Naming the parts has power. When I see that I am had by the inner critic or inner protector, I am increasingly able to ask them to relax, to step aside – to reassure them that I’m quite fine, whatever happens, and that I do not need them to protect me any more. And, in the space that this affords, I’m more able to step, willingly and without panic or rush, towards genuine relationship and inquiry, and into the world as it is rather than the world as smaller parts of me imagine it to be.

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Planning for dinner

On the way home from work, you decide that you’d like to go out for dinner.

You mention it to your partner, who hasn’t thought about it until now but, on reflection, is willing to set aside the evening’s plans to join you.

You’re in the mood for something spicy – noodles perhaps – but your partner isn’t so keen. ‘Perhaps pizza?’. But that really isn’t what you feel like at all.

And so an hour later you find yourselves in a restaurant that neither of you really wished for. And the mood between you is cooler than the joyful celebration you’d hoped, after the rather unexpected twists and turns of your conversation.

A simple plan to go out to dinner… what could be difficult about that? And yet your plans, upon meeting those of another, turn out to be far from straightforward to bring about in the way you’d imagined.

It would be so easy – predictable – if you didn’t have other, self-directing, confusing, unpredictable human beings with their own wishes, intentions, and cares to deal with. And this is why planning for the future is so hard, and our plans in practice so unreliable.  It’s hard enough to be sure what will happen with one other involved, let alone a hundred, or a thousand, or the millions and billions whose lives impact on our own.

The longer the time period our plans address, and the more people they rely on, the less we can be sure of them. And so we would be wise to relate with lightness and openness to our plans, especially in the complex world of organisational life, and to see that often when we make detailed predictions over long periods of time we’re doing so because they settle us and others – because they make us feel better. And that, despite what we tell ourselves, having planned is hardly a guarantee that any of what we imagine will happen will actually come to pass.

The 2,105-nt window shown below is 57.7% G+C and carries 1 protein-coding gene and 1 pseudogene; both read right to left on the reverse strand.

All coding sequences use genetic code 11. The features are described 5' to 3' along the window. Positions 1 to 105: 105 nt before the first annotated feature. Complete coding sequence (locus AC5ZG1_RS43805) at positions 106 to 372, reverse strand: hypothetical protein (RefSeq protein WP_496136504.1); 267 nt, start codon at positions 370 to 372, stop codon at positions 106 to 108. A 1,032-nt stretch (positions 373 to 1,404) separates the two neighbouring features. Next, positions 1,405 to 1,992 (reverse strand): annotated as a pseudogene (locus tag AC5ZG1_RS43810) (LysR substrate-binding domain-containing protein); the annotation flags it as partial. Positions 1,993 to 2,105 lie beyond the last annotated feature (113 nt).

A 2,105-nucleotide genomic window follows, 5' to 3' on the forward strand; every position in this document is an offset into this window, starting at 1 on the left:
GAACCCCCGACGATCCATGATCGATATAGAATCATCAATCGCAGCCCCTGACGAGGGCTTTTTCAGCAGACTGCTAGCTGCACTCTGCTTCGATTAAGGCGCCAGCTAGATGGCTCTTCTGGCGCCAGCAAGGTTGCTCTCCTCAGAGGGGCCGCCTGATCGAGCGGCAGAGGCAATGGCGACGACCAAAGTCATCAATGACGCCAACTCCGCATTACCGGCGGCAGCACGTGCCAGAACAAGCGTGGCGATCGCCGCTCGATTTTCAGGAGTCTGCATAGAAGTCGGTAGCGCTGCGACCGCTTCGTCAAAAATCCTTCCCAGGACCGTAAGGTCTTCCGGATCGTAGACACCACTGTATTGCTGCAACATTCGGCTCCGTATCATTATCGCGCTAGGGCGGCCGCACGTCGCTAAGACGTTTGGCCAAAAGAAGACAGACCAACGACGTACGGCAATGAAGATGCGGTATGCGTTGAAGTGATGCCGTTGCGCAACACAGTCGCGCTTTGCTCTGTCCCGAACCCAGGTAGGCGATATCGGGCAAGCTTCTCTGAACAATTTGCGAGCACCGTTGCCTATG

[With thanks to Professor Ralph Stacy, whose work inspired this post]

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Joining the dots

We’re all joining the dots… connecting up what we observe and experience of our lives in ways that are coherent to us. And we each have preferred ways of doing so – habits of heart, mind and understanding that have the world show up the way it does for us.

I’ve noticed recently, for example, how familiar it is for to me to connect up other people’s action (or non-action) with a story of their current or impending withdrawal. I’ve done something wrong, I imagine, that they know about and disapprove of and of which I am hardly aware. A call not returned, a terse email, a silence, apparent distance during a social encounter – all of these are the dots I’m paying attention to in this way of making sense of the world. And the joining that I do has me be the outsider, the one who has to work and prove and be kind to get back in, the one who ought to feel ashamed of myself.

It’s a habit, this way of making sense, almost certainly born in my early years and practiced repeatedly since then. And, as I keep on finding out, not only is it just one way of joining up the phenomena I experience, it’s often far from accurate and rarely life giving to me or others. Moreover, when I fall into this habitual way of making sense I tend to pay attention to only some of the ‘dots’. Other phenomena – such as the enormous love and affection that comes my way, the contribution I’m making, or simple gratitude for being in the presence of others without my having to do anything – receive much less attention than they deserve.

I’m having to learn again how to join up the dots in a way that lets me see and feel the enormous love and support there is around me.

How you join the dots – how you interpret what happens – matters. As does the choice of which dots to notice. And each depends upon, and shapes, the other.

When you start to see that you are not experiencing life as it is but as an act of dot-joining, you can start to ask yourself some important questions about relationships, work, and about life itself.

It turns out that for any set of ‘facts’ (which is what we usually call the phenomena we’re choosing to observe) there are an infinity of interpretations, not all of them equal, and some filled with much greater possibility or much greater suffering than others.

And it also turns out that there are an infinity of ‘facts’, many of which are supremely significant in a life well-lived or in work well-done, that your current interpretation may be blinding you to.

So how you join the dots of your life is a significant question, as is the choice of dots you ignore as you do so. It can be difficult to see what you’re doing here without patient observation, because our habits of interpreting are most transparent to us – forming the usually hidden background to our lives and relationships. But the quality and possibility of your life, and all that you undertake, may hinge on your answer to this most invisible and most important of questions.